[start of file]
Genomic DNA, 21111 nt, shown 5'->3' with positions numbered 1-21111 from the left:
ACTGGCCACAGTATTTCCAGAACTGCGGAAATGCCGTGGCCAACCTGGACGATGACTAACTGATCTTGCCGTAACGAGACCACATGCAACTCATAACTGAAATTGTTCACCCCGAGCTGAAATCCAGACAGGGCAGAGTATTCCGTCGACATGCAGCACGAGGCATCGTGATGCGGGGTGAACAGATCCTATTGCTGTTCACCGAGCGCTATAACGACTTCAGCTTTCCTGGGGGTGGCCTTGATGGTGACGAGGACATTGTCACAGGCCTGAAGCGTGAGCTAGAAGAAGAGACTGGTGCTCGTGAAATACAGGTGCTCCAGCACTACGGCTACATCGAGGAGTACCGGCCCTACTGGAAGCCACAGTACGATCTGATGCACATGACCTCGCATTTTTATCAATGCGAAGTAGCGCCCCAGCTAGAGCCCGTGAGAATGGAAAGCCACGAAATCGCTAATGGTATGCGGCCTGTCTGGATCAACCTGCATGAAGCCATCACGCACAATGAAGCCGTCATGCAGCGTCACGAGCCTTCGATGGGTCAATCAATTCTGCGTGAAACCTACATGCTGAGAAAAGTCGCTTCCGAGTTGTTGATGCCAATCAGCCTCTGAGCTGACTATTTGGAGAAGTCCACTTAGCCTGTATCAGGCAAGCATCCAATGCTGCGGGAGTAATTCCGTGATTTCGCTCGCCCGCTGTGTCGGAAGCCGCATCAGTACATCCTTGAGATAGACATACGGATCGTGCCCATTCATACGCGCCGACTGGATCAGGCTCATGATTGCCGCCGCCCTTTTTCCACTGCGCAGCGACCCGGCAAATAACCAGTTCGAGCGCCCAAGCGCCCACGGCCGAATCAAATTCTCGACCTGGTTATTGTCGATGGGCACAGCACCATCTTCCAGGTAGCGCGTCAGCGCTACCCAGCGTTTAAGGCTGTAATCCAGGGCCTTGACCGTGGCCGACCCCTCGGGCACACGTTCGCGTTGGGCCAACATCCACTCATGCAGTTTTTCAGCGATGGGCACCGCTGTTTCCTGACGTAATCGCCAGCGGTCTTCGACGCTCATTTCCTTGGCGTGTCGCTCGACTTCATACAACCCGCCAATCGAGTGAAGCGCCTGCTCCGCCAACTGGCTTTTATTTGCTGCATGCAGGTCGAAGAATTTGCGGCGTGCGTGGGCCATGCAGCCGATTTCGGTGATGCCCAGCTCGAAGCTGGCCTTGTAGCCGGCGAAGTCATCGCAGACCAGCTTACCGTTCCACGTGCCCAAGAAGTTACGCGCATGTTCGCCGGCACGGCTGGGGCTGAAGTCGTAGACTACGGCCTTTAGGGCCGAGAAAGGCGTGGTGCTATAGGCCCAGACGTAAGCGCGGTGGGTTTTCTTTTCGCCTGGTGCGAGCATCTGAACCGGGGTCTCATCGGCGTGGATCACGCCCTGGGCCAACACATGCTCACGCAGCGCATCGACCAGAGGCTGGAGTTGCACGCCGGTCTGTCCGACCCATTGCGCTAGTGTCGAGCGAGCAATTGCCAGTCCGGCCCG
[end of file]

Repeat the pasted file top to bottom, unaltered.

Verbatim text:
Genomic DNA, 21111 nt, shown 5'->3' with positions numbered 1-21111 from the left:
ACTGGCCACAGTATTTCCAGAACTGCGGAAATGCCGTGGCCAACCTGGACGATGACTAACTGATCTTGCCGTAACGAGACCACATGCAACTCATAACTGAAATTGTTCACCCCGAGCTGAAATCCAGACAGGGCAGAGTATTCCGTCGACATGCAGCACGAGGCATCGTGATGCGGGGTGAACAGATCCTATTGCTGTTCACCGAGCGCTATAACGACTTCAGCTTTCCTGGGGGTGGCCTTGATGGTGACGAGGACATTGTCACAGGCCTGAAGCGTGAGCTAGAAGAAGAGACTGGTGCTCGTGAAATACAGGTGCTCCAGCACTACGGCTACATCGAGGAGTACCGGCCCTACTGGAAGCCACAGTACGATCTGATGCACATGACCTCGCATTTTTATCAATGCGAAGTAGCGCCCCAGCTAGAGCCCGTGAGAATGGAAAGCCACGAAATCGCTAATGGTATGCGGCCTGTCTGGATCAACCTGCATGAAGCCATCACGCACAATGAAGCCGTCATGCAGCGTCACGAGCCTTCGATGGGTCAATCAATTCTGCGTGAAACCTACATGCTGAGAAAAGTCGCTTCCGAGTTGTTGATGCCAATCAGCCTCTGAGCTGACTATTTGGAGAAGTCCACTTAGCCTGTATCAGGCAAGCATCCAATGCTGCGGGAGTAATTCCGTGATTTCGCTCGCCCGCTGTGTCGGAAGCCGCATCAGTACATCCTTGAGATAGACATACGGATCGTGCCCATTCATACGCGCCGACTGGATCAGGCTCATGATTGCCGCCGCCCTTTTTCCACTGCGCAGCGACCCGGCAAATAACCAGTTCGAGCGCCCAAGCGCCCACGGCCGAATCAAATTCTCGACCTGGTTATTGTCGATGGGCACAGCACCATCTTCCAGGTAGCGCGTCAGCGCTACCCAGCGTTTAAGGCTGTAATCCAGGGCCTTGACCGTGGCCGACCCCTCGGGCACACGTTCGCGTTGGGCCAACATCCACTCATGCAGTTTTTCAGCGATGGGCACCGCTGTTTCCTGACGTAATCGCCAGCGGTCTTCGACGCTCATTTCCTTGGCGTGTCGCTCGACTTCATACAACCCGCCAATCGAGTGAAGCGCCTGCTCCGCCAACTGGCTTTTATTTGCTGCATGCAGGTCGAAGAATTTGCGGCGTGCGTGGGCCATGCAGCCGATTTCGGTGATGCCCAGCTCGAAGCTGGCCTTGTAGCCGGCGAAGTCATCGCAGACCAGCTTACCGTTCCACGTGCCCAAGAAGTTACGCGCATGTTCGCCGGCACGGCTGGGGCTGAAGTCGTAGACTACGGCCTTTAGGGCCGAGAAAGGCGTGGTGCTATAGGCCCAGACGTAAGCGCGGTGGGTTTTCTTTTCGCCTGGTGCGAGCATCTGAACCGGGGTCTCATCGGCGTGGATCACGCCCTGGGCCAACACATGCTCACGCAGCGCATCGACCAGAGGCTGGAGTTGCACGCCGGTCTGTCCGACCCATTGCGCTAGTGTCGAGCGAGCAATTGCCAGTCCGGCCCG